One of the key implications of my TAME framework is that intelligence can be found in surprising places: we are not yet good at predicting it, and need to do experimental work to ask: where do various unconventional systems (especially cells, tissues, etc.) land on this spectrum of persuadability:
One useful and interesting thing about a Diverse Intelligence approach is that it encourages us to test out tools and concepts from other disciplines, especially those focused on understanding behavior and cognition, to look for improved prediction, control, and invention of various unconventional systems. For example, right now molecular medicine treats gene regulatory networks and protein pathways as low-level machines, to be micromanaged by forcing specific signaling states via drugs targeting the nodes. But what if they had more advanced computational capabilities, and could be managed by taking advantage of their ability to change future behavior in light of past experience? The implications of this are discussed here and here.
So, what proto-cognitive competencies might gene regulatory networks (GRNs) and other kinds of chemical pathways have? Initially, this seems unlikely; after all, they are modeled as simple, deterministic, systems in which a few nodes turn each other on and off (or up and down) according to clear rules. There is no room for magic and no hidden variables or mechanisms; surely they are not capable of anything like learning? But, in keeping with TAME (and its assertion that any assignment of a level of intelligence to a system is largely a statement about our own discernment), we decided to test that assumption: treat the pathway as if it was an agent and try the various tools of behavioral testing. Some of the nodes are treated as inputs (sensory pathways) and others as outputs (behavioral effectors), and we can test things like habituation, sensitization, anticipation, association, etc.
When we did, we found several different kinds of learning, in both Boolean and continuous pathway models. Interestingly, these memory types (including Pavlovian conditioning) occur much more frequently in real biological models than in random ones. One key feature though is that there is no synaptic plasticity here: the network is totally fixed. The connections between the nodes (its topology) does not change, nor does the strength of the weights (the rules governing how the nodes control each other) – the physical structure of the network is totally fixed during the training and subsequent testing process. What does change are the values of all the node activities at any specific time, as signals propagate through the network (its physiology), and it gets chased into new attractors that capture a different likely path for specific inputs.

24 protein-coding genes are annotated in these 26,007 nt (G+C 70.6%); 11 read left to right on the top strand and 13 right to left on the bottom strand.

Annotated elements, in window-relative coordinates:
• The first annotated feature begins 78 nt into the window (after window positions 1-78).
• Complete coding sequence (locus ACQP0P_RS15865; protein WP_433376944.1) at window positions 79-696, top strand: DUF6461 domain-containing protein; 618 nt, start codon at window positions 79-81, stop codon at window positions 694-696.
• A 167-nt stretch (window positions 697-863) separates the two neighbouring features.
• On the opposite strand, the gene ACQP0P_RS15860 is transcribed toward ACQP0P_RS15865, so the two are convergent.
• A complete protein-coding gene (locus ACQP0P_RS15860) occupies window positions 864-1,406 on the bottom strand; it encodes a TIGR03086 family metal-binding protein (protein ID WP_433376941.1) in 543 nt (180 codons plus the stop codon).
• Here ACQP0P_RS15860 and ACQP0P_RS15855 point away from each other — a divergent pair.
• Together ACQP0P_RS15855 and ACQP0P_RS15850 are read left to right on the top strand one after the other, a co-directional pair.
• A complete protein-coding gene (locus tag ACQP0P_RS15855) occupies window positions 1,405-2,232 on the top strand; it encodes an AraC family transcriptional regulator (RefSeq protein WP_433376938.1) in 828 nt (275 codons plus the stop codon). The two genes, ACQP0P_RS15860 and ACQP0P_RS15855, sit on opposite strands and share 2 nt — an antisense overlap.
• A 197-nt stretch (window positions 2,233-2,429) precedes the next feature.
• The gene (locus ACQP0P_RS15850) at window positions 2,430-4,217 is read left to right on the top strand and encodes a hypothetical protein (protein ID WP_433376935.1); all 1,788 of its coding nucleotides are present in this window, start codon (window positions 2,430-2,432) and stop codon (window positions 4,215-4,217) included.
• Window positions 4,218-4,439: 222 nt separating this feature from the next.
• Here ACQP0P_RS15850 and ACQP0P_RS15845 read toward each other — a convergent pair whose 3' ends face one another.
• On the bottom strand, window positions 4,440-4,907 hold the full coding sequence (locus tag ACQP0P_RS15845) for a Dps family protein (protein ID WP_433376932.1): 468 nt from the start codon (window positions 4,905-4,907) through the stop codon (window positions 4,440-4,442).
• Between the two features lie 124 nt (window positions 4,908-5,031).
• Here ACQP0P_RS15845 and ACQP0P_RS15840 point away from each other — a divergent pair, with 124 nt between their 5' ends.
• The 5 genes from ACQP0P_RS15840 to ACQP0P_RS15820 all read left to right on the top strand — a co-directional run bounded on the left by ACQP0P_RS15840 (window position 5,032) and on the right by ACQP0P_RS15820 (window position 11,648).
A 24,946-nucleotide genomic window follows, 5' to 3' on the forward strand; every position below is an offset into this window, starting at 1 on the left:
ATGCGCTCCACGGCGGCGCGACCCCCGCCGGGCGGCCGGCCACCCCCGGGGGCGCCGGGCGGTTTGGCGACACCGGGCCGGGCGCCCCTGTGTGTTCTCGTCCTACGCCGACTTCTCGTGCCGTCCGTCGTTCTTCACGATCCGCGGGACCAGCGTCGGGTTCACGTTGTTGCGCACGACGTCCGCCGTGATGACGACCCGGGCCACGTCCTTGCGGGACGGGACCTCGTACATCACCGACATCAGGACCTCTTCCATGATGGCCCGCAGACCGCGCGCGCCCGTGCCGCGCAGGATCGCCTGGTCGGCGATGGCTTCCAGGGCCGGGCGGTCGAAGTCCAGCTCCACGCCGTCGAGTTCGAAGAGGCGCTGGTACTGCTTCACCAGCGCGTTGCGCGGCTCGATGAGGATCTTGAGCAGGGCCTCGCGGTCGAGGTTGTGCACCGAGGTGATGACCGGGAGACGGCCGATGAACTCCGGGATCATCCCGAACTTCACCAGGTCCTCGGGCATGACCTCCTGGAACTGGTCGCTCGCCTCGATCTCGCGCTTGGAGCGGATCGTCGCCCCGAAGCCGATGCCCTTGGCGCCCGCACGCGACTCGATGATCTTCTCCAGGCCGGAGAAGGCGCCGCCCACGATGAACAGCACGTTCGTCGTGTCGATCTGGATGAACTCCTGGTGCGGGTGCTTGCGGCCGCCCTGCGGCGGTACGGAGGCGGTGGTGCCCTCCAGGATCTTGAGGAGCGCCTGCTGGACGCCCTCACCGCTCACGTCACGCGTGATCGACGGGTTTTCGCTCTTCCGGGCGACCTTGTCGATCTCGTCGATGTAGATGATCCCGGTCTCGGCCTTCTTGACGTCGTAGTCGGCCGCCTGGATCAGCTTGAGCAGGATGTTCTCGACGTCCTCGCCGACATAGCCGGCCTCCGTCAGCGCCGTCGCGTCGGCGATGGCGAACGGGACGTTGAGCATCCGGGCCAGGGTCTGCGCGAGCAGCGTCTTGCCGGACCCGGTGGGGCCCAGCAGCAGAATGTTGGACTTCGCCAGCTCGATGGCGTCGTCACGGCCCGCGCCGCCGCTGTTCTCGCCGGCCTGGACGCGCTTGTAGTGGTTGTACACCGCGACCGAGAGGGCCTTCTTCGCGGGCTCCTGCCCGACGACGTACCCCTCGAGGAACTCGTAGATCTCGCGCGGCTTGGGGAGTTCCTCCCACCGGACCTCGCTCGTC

This raises a key question. Given that the structure of the network doesn’t change during training, where is the memory? Where is the experience of the trained network stored, given that there is no explicit memory medium to store the engrams and the structure of the network does not change in light of its experience? Or asked another way, if the structure doesn’t change, then would it even be possible to distinguish a naive network (pre-training) from a trained one? What kind of observations would you have to make, to be able to look at a network and read its mind – know what it had learned in its prior history, given that the structure of the network is fixed and not different before and after? What else would you need to do, and can you read its content without interacting with it (stimulating it to see what happens)? This is a parallel concept to the idea of neural decoding: can we look at a brain (scanning it however needed) and decode the cognitive content of the individual? We can use these pathway models as a simple toy model to explore the notion of memory, and the difference between accessing engrams in first person (the being in whose cognitive medium the memories are formed) vs. in third person (external attempts to decode another being’s mind from the outside).